3. What was the substance of conversations Kennedy had regarding Craig Livingstone's experience and job qualifications?

Rule 26(b) of the Federal Rules of Civil Procedure establishes the respective burdens of the parties with regard to motions to compel. Because plaintiffs can only obtain "discovery regarding any matter, not privileged, which is relevant to the subject matter involved in the pending action" or "information reasonably calculated to lead to the discovery of admissible evidence," they must first show that the information sought to be compelled is discoverable. FED. R. CIV. P. 26(b)(1). Once this has been established, however, the burden shifts to defendant EOP to prove its claims of privilege.

1. Question 1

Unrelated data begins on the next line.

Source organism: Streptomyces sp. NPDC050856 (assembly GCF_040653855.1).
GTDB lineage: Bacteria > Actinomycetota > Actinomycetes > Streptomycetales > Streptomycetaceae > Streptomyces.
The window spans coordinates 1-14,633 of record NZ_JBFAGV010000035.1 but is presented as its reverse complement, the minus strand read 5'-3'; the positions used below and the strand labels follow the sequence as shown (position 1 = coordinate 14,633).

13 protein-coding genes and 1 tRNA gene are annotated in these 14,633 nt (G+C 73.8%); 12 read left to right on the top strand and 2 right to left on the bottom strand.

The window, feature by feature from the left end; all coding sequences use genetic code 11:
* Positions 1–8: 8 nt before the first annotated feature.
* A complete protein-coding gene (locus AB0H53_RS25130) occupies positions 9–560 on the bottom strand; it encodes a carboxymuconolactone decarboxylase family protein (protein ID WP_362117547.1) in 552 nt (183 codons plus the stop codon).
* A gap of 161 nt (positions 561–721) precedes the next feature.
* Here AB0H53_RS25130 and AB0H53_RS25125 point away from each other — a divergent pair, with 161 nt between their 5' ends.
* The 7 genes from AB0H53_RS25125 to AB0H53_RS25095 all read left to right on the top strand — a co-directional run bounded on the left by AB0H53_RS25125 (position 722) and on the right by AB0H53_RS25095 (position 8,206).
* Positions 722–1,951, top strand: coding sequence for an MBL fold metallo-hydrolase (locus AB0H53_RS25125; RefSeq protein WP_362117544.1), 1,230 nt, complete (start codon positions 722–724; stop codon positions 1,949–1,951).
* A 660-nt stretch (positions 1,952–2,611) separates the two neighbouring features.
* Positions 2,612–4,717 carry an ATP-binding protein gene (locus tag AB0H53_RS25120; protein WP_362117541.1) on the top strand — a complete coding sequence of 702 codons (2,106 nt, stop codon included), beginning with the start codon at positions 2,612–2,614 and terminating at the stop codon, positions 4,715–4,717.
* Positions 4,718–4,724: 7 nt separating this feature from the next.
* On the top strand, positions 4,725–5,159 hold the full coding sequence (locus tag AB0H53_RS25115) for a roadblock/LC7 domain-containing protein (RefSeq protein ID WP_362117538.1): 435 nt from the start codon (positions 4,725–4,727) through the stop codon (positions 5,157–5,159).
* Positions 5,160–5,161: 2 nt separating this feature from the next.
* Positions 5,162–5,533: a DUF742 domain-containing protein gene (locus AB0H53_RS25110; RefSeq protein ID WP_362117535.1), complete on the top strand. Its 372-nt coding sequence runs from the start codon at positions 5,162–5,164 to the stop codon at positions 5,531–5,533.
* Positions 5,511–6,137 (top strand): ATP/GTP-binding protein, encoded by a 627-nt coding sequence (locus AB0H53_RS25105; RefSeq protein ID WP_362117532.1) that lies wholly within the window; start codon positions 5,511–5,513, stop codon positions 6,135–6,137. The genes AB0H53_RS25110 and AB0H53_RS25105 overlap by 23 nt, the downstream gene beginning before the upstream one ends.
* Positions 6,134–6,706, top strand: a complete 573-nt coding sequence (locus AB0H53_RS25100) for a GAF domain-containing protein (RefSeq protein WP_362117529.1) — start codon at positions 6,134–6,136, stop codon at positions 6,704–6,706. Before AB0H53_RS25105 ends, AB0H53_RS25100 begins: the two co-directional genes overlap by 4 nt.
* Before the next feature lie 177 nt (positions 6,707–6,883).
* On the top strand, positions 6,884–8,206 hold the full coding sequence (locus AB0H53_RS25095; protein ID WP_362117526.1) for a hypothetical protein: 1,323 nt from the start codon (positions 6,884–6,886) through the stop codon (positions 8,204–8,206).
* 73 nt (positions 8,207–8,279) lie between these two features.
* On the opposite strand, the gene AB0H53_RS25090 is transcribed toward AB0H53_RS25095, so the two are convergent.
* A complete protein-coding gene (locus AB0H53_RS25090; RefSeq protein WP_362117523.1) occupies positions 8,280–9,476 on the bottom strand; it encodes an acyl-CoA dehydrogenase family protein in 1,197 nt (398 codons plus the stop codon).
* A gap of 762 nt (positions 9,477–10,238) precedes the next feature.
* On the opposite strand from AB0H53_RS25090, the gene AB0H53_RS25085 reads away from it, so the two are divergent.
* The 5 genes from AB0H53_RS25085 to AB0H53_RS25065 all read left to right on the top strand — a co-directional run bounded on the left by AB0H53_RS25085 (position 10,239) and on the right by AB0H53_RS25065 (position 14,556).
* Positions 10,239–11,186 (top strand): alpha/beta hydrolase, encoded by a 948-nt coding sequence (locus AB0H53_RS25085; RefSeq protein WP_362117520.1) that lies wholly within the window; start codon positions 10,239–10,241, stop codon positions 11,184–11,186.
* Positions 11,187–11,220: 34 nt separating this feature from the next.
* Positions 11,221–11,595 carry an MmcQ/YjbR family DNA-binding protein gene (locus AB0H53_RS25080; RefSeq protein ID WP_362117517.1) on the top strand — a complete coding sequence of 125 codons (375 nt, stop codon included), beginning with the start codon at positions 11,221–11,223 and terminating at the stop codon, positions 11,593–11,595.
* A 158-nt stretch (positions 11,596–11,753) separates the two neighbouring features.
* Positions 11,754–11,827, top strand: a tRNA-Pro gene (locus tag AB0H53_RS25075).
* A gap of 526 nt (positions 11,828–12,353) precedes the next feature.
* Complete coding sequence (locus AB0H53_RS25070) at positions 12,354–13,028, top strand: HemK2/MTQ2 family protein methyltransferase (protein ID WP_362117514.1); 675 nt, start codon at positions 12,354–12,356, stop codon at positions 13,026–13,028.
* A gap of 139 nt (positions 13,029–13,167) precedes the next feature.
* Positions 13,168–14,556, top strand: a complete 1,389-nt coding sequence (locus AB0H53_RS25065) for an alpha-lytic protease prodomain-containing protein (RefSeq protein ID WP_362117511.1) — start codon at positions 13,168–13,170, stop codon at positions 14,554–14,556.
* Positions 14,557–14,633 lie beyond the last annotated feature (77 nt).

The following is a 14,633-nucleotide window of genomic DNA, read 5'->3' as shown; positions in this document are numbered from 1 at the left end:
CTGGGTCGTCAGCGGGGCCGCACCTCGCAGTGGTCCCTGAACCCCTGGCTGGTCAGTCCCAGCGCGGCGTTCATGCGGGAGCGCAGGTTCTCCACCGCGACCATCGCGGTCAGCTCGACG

Defendant EOP's attorney-client privilege objection to this question will be sustained. Plaintiffs want to know what documents Kennedy's counsel provided to his client for Kennedy's review in preparation for the deposition. Plaintiffs' Motion to Compel at 13. The court has already twice ruled in very similar circumstances that plaintiffs are not entitled to know the substance of communications between the witness and his or her counsel in preparation for a deposition. See Alexander v. FBI, Civ. No. 96-2123, Memorandum and Order at 5-8 (D.D.C. Apr. 16, 1999); Alexander v. FBI, Civ. No. 96-2123, Memorandum Opinion at 52 (D.D.C. May 28, 1998) (both rejecting plaintiffs' motions to compel testimony on documents reviewed by a deponent in conjunction with preparation for deposition with attorney). Plaintiffs are not entitled to know what documents Kennedy's counsel gave to his client to review in preparation for the deposition, as this would be tantamount to inquiring into the substance of what was discussed between an attorney and client in furtherance of legal services. See Alexander v. FBI, Civ. No. 96-2123, Memorandum Opinion at 52 (D.D.C. May 28, 1998)(re: Stacey Parker). Plaintiffs are not allowed to make these types of inquiries, which could be used to piece together information about the nature of the legal advice sought by Kennedy. See Elliot Assoc. v. Republic of Peru, 176 F.R.D. 93, 97 (S.D.N.Y. 1997); GPA, Inc. v. Liggett Group, Inc., Civ. No. 94-5735, 1995 WL 33176, *1 (S.D.N.Y. 1995); In re Dayco Derivative Securities Litig., 102 F.R.D. 633, 636 (S.D. Ohio 1984). Therefore, defendant EOP's attorney-client objection will be sustained.